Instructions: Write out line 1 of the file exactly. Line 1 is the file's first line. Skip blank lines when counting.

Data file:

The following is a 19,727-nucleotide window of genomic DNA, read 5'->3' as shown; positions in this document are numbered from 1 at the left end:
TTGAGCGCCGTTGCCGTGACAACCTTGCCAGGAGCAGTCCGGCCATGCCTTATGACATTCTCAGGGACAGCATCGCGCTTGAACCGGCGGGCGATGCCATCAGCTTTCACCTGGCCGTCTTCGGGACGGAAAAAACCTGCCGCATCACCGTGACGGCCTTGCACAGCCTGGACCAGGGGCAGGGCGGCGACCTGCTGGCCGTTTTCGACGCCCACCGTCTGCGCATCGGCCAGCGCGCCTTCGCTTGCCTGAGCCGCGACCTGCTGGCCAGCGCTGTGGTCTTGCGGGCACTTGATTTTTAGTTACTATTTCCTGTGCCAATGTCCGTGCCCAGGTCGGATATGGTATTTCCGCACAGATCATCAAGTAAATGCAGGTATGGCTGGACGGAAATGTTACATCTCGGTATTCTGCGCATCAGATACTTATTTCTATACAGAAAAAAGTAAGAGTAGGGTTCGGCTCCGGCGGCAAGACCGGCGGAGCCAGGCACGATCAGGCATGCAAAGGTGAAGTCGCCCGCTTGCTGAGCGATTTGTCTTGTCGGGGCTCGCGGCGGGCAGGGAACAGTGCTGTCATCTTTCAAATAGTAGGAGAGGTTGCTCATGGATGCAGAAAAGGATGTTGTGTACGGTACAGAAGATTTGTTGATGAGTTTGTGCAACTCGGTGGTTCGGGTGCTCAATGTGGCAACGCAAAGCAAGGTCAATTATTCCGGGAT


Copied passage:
The following is a 19,727-nucleotide window of genomic DNA, read 5'->3' as shown; positions in this document are numbered from 1 at the left end: